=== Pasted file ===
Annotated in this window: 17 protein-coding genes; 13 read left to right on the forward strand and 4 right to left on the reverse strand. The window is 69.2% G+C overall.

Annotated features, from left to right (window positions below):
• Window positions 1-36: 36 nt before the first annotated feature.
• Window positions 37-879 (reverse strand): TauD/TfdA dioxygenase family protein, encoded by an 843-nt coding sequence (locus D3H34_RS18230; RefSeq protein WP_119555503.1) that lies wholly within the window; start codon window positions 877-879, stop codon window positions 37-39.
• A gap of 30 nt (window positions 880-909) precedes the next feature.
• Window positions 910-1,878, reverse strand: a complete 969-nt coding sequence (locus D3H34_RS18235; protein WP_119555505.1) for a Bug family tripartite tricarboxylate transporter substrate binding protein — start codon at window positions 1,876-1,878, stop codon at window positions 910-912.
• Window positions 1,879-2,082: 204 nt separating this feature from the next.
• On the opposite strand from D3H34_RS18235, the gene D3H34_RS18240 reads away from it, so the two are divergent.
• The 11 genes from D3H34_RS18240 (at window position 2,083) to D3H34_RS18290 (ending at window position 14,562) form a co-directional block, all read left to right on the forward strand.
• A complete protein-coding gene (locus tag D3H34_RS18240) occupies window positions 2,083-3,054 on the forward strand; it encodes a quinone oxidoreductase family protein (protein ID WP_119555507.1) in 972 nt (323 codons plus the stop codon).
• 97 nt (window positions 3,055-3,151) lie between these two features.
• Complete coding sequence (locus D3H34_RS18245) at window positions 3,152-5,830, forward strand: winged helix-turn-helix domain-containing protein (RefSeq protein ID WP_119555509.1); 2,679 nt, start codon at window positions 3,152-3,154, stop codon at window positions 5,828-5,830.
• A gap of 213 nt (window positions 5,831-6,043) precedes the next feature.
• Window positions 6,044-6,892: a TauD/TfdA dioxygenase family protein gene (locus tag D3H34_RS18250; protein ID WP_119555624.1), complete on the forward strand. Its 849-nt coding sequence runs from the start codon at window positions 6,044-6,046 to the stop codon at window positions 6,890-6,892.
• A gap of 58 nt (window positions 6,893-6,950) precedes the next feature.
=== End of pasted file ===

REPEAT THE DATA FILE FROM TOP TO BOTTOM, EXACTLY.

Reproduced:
Annotated in this window: 17 protein-coding genes; 13 read left to right on the forward strand and 4 right to left on the reverse strand. The window is 69.2% G+C overall.

Annotated features, from left to right (window positions below):
• Window positions 1-36: 36 nt before the first annotated feature.
• Window positions 37-879 (reverse strand): TauD/TfdA dioxygenase family protein, encoded by an 843-nt coding sequence (locus D3H34_RS18230; RefSeq protein WP_119555503.1) that lies wholly within the window; start codon window positions 877-879, stop codon window positions 37-39.
• A gap of 30 nt (window positions 880-909) precedes the next feature.
• Window positions 910-1,878, reverse strand: a complete 969-nt coding sequence (locus D3H34_RS18235; protein WP_119555505.1) for a Bug family tripartite tricarboxylate transporter substrate binding protein — start codon at window positions 1,876-1,878, stop codon at window positions 910-912.
• Window positions 1,879-2,082: 204 nt separating this feature from the next.
• On the opposite strand from D3H34_RS18235, the gene D3H34_RS18240 reads away from it, so the two are divergent.
• The 11 genes from D3H34_RS18240 (at window position 2,083) to D3H34_RS18290 (ending at window position 14,562) form a co-directional block, all read left to right on the forward strand.
• A complete protein-coding gene (locus tag D3H34_RS18240) occupies window positions 2,083-3,054 on the forward strand; it encodes a quinone oxidoreductase family protein (protein ID WP_119555507.1) in 972 nt (323 codons plus the stop codon).
• 97 nt (window positions 3,055-3,151) lie between these two features.
• Complete coding sequence (locus D3H34_RS18245) at window positions 3,152-5,830, forward strand: winged helix-turn-helix domain-containing protein (RefSeq protein ID WP_119555509.1); 2,679 nt, start codon at window positions 3,152-3,154, stop codon at window positions 5,828-5,830.
• A gap of 213 nt (window positions 5,831-6,043) precedes the next feature.
• Window positions 6,044-6,892: a TauD/TfdA dioxygenase family protein gene (locus tag D3H34_RS18250; protein ID WP_119555624.1), complete on the forward strand. Its 849-nt coding sequence runs from the start codon at window positions 6,044-6,046 to the stop codon at window positions 6,890-6,892.
• A gap of 58 nt (window positions 6,893-6,950) precedes the next feature.